By a News Reporter-Staff News Editor at Cancer Weekly -- Researchers detail new data in Nanoparticles. According to news reporting out of Thessaloniki, Greece, by NewsRx editors, research stated, "The multifunctional role of oleylamine (OAm) as a versatile and flexible reagent in synthesis as well as a desired surface ligand for the synthesis of CoFe2O4 nanoparticles (NPs) is described. CoFe2O4 NPs were prepared by a facile, reproducible and scalable solvothermal approach in the presence of pure OAm."
Our news journalists obtained a quote from the research from Aristotle University, "By monitoring the volume of OAm, different shapes of NPs, spherical and truncated, were formed. The syntheses led to high yields of monodispersed and considerably small (9-11 nm) CoFe2O4 NPs with enhanced magnetization (M(s)=84.7-87.5 emu g(-1)). The resulting hydrophobic CoFe2O4 NPs were easily transferred to an aqueous phase through the formation of reverse micelles between the hydrophobic chains of OAm and cetyltrimethylammonium bromide (CTAB) and transverse relaxivities (r2) were measured. The spherical NPs had a greater effect on water proton relaxivity (r2=553 mM(-1) s(-1)) at an applied magnetic field of 11.7 T. The NPs became fluorescent probes by exploiting the presence of the double bond of OAm in the middle of the molecule; a thiol-ene 'click' reaction with the fluorophore bovine serum albumin (FITC-BSA) was achieved. The labeled/biofunctionalized CoFe2O4 NPs interacted with cancer (HeLa and A549) and non-cancer cell lines (MRC5 and dental MSCS) and cell viability was estimated. A clear difference of toxicity between the cancer and non-cancer cells was observed while low cytotoxicity in living cells was supported."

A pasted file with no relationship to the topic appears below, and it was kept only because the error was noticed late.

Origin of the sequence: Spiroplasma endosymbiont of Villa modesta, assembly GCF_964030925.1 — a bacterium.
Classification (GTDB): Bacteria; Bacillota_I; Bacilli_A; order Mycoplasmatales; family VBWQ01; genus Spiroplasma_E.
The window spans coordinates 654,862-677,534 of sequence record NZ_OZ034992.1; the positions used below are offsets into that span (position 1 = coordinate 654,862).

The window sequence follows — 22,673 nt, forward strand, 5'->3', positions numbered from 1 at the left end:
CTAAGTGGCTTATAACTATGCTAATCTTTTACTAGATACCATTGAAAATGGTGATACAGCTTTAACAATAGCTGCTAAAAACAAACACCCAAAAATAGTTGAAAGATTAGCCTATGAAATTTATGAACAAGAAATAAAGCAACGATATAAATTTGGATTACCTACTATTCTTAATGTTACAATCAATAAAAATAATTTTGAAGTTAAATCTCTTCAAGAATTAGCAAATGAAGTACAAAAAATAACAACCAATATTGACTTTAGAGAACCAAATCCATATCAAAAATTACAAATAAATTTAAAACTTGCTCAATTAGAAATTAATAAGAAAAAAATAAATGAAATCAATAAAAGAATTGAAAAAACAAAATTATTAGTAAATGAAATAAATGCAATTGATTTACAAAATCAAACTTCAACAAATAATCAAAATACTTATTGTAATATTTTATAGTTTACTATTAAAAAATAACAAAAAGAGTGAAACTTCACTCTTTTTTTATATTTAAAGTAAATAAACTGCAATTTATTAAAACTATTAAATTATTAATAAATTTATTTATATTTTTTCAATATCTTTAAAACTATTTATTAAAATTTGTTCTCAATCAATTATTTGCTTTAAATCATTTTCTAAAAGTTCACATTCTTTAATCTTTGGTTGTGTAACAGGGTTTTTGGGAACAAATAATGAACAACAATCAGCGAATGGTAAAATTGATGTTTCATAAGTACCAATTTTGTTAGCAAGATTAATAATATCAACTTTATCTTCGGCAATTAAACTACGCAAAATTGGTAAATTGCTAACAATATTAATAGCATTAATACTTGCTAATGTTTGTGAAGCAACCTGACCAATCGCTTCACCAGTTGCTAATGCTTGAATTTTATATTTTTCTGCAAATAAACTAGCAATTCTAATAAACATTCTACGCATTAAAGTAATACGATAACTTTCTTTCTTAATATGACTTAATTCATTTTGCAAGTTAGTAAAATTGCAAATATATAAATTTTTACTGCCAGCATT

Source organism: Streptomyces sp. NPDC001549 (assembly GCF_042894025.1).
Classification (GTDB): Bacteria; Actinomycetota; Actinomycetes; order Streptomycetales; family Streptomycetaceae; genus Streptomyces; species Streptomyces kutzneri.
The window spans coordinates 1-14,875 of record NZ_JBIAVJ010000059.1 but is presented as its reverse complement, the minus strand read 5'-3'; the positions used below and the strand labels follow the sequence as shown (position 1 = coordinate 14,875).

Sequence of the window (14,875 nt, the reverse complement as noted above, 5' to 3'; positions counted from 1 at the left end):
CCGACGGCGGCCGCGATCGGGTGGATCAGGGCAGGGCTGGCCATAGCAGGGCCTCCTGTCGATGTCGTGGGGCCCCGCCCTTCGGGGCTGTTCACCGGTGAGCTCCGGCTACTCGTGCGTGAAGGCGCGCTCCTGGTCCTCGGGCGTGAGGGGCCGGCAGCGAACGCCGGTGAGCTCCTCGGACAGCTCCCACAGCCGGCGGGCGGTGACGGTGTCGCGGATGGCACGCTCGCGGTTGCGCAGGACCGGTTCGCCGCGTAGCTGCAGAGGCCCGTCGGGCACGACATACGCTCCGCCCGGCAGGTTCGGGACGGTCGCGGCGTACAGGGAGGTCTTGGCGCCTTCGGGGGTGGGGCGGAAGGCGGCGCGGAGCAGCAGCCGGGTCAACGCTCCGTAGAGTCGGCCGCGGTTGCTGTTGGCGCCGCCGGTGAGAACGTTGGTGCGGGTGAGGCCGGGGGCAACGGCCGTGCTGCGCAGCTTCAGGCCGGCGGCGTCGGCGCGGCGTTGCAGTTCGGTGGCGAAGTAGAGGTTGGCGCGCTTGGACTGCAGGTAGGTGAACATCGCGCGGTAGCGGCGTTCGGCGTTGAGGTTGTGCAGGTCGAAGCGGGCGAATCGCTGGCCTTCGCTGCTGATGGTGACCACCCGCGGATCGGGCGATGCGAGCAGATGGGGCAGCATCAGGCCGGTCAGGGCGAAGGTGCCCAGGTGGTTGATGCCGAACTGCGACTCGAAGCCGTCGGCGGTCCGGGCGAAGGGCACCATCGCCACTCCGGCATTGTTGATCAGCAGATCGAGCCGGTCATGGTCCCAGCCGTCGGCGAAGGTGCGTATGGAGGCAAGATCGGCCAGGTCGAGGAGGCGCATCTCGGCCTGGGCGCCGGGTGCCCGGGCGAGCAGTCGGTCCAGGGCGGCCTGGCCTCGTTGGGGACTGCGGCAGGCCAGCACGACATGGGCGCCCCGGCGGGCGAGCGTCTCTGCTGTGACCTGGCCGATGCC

According to the news editors, the research concluded: "Confocal laser microscopy showed that NPs entered the cell membranes and were firstly localized close to them provoking a membrane expansion and were further accumulated perinuclearly without entering the nuclei."
For more information on this research see: Oleylamine as a beneficial agent for the synthesis of CoFe?O? nanoparticles with potential biomedical uses. Dalton Transactions, 2014;43(17):6377-88. (Royal Society of Chemistry - www.rsc.org/; Dalton Transactions - pubs.rsc.org/en/journals/journalissues/dt)
Our news journalists report that additional information may be obtained by contacting V. Georgiadou, Dept. of Inorganic Chemistry, Aristotle University of Thessaloniki, 54124 Thessaloniki, Greece. Additional authors for this research include C. Kokotidou, B. Le Droumaguet, B. Carbonnier, T. Choli-Papadopoulou and C. Dendrinou-Samara (see also Nanoparticles).
Keywords for this news article include: Greece, Europe, Cancer, Oncology, Thessaloniki, Nanotechnology, Emerging Technologies.
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